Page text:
(1) IN GENERAL.—Sections 202 and 204 of the District of Columbia Delegate Act (Public Law 91–405; sections 1–401 and 1–402, D.C. Official Code) are repealed, and the provisions of law amended or repealed by such sections are restored or revived as if such sections had not been enacted.
(2) EFFECTIVE DATE.—The amendments made by this subsection shall take effect on the date on which the individual serving as the Delegate to the House of Representatives from the District of Columbia first serves as a member of the House of Representatives from the State of Maryland.
No law or regulation which is in force on the effective date of this Act shall be deemed amended or repealed by this Act except to the extent specifically provided in this Act, or to the extent that such law or regulation is inconsistent with this Act.
(a) Proclamation by State of Maryland.—Not later than 30 days after the State of Maryland enacts legislation accepting the retrocession described in section 3(a), the President shall issue a proclamation announcing such acceptance and declaring that the territory ceded to Congress by the State of Maryland to serve as the District constituting the permanent seat of the Government of the United States has been ceded back to the State of Maryland.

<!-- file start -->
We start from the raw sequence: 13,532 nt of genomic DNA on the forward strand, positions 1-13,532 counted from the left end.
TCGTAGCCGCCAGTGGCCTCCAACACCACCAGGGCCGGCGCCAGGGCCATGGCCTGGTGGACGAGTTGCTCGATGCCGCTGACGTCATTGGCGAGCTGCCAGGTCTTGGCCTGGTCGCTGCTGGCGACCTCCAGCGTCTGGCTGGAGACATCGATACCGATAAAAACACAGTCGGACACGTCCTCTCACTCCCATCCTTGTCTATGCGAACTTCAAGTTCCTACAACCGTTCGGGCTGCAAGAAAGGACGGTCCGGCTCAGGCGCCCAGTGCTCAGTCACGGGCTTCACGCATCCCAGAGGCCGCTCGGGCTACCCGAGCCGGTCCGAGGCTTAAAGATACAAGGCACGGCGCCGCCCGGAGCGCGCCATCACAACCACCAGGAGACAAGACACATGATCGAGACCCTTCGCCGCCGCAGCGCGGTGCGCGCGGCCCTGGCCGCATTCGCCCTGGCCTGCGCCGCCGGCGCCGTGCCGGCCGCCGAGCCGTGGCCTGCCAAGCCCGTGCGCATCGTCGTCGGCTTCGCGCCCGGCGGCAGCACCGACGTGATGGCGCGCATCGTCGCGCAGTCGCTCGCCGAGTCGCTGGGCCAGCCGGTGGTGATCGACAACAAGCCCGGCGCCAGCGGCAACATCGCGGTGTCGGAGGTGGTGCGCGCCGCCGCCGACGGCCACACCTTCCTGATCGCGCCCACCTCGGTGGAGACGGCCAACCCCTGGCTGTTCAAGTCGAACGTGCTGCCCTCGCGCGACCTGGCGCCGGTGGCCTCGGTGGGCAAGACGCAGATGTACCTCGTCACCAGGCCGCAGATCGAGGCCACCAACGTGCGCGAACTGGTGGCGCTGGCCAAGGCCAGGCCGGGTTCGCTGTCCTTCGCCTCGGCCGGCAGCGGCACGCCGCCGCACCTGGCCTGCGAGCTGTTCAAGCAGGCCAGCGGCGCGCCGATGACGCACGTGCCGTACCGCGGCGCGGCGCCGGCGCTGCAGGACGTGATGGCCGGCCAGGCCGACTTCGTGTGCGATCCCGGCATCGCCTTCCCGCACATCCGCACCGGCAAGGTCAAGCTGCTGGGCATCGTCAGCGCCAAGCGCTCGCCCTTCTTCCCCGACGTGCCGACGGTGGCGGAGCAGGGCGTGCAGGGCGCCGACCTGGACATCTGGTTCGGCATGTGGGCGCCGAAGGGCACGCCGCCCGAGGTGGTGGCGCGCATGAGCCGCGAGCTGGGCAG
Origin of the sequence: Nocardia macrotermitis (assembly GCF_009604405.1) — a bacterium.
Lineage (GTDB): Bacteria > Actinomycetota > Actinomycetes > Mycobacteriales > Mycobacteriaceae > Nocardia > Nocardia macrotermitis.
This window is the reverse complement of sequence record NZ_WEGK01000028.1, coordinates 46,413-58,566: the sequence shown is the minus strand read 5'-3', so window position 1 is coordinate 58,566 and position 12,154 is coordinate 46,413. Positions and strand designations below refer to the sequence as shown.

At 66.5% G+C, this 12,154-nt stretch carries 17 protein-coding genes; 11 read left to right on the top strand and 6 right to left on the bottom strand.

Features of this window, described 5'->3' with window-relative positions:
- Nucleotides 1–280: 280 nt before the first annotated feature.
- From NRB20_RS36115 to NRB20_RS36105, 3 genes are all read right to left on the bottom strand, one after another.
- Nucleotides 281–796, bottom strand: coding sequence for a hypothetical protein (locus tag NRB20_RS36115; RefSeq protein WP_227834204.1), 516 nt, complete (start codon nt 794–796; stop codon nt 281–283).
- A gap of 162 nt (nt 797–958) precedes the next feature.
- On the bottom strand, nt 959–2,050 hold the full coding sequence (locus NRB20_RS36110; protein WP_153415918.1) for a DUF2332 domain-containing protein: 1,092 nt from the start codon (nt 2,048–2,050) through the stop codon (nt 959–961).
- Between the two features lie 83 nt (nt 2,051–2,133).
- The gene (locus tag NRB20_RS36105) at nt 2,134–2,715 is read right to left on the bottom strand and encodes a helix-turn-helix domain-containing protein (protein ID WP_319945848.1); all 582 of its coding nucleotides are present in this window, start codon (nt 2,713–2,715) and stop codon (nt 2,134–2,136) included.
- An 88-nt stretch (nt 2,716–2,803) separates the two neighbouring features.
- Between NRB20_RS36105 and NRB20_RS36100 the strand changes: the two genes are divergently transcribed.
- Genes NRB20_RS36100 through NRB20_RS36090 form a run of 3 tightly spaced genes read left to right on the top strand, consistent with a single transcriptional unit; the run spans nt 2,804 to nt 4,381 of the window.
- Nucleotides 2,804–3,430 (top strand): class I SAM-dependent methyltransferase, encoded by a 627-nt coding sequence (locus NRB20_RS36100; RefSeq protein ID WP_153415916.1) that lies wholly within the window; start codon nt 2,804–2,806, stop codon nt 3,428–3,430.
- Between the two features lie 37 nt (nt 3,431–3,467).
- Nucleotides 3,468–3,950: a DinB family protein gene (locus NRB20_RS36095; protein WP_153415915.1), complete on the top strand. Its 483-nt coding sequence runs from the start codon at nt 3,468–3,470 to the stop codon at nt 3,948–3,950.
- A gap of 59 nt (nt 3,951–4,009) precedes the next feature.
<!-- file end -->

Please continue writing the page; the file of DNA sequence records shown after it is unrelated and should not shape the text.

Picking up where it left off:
(1) IN GENERAL.—The Director of the Congressional Budget Office shall prepare a report analyzing the anticipated economic impact on the State of Maryland of the State's acceptance of the retrocession described in section 3(a), including the anticipated effect on the budgets of the State government and local governments, and shall submit the report to Congress and the governor of Maryland.
(2) DELAY IN ENACTMENT OF LEGISLATION.—The State of Maryland may not enact legislation accepting the retrocession described in section 3(a) until the expiration of the 1-year period which begins on the date the Director of the Congressional Budget Office submits the report prepared under paragraph (1) to the governor of Maryland.
The provisions of this Act and the amendments made by this Act shall take effect on the date the President issues a proclamation under section 8 or the date of the ratification of an amendment to the Constitution of the United States repealing the twenty-third article of amendment to the Constitution, whichever comes later.